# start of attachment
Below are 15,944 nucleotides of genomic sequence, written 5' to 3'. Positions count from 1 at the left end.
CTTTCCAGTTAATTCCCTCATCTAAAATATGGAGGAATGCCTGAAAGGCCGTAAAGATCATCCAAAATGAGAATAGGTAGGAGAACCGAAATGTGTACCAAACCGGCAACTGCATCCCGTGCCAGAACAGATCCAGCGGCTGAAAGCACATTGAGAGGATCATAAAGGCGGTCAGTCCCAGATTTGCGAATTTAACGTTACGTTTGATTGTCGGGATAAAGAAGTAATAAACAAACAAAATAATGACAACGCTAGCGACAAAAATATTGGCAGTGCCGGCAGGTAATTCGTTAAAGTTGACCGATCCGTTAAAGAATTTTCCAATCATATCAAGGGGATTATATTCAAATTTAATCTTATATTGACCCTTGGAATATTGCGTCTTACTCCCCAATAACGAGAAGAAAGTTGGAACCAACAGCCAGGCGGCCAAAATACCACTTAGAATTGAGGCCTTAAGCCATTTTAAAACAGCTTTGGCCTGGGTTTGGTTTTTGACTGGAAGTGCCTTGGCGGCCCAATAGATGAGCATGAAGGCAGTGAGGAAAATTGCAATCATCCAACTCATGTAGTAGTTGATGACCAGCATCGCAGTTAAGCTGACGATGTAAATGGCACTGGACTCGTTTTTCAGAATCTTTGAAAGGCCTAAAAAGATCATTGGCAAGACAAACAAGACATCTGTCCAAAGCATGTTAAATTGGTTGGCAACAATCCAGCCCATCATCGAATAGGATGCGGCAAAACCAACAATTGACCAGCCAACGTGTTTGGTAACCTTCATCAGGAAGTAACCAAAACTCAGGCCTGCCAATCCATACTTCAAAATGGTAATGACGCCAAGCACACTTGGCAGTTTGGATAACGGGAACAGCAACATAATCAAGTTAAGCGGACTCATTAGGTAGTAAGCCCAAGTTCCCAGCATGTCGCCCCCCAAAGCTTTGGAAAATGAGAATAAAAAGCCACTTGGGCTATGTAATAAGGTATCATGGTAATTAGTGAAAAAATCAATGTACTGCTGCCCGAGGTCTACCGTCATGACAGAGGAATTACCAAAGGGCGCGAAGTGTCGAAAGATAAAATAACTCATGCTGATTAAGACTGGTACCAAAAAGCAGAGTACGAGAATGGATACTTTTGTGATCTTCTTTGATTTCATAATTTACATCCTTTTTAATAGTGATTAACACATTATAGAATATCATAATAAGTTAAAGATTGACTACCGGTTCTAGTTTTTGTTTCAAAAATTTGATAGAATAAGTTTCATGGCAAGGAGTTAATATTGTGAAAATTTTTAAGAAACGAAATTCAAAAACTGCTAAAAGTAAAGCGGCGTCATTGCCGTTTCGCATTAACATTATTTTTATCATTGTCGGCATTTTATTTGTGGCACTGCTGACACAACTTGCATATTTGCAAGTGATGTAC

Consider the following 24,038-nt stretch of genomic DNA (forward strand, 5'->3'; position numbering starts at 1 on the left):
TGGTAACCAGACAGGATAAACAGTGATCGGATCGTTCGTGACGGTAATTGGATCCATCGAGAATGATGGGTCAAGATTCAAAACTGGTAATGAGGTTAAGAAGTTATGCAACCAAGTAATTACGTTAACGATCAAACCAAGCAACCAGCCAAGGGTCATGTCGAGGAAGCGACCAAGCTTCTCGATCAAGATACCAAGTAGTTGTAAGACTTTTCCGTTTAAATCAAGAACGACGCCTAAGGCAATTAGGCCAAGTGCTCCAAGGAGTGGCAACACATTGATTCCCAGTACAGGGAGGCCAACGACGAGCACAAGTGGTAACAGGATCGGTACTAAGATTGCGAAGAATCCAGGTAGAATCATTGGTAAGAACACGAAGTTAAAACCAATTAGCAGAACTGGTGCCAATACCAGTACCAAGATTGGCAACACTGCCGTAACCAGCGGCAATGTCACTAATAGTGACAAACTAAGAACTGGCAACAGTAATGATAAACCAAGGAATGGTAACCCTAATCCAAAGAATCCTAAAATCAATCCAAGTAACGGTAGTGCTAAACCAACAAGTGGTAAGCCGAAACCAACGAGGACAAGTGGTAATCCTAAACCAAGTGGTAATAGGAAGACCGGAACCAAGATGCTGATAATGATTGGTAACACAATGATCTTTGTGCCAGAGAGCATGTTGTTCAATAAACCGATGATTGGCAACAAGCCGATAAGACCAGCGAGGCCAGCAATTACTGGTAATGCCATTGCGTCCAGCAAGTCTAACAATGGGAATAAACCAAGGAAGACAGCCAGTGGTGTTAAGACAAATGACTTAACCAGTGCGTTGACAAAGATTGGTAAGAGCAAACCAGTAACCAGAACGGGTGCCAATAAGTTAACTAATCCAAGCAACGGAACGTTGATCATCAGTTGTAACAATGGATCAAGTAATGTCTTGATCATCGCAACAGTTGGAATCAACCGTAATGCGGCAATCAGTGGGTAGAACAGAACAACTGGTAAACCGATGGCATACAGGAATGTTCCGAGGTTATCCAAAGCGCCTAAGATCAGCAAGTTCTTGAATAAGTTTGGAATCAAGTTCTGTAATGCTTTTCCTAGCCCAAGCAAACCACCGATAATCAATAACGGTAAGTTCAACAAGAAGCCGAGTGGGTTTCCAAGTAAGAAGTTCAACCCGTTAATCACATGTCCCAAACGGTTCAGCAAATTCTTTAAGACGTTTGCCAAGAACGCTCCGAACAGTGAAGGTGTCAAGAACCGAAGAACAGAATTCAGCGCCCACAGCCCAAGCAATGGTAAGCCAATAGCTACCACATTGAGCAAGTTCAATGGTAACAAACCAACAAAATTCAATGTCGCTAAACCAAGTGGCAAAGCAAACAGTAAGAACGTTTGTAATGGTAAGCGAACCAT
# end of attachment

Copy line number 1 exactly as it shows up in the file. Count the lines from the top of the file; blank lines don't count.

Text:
Below are 15,944 nucleotides of genomic sequence, written 5' to 3'. Positions count from 1 at the left end.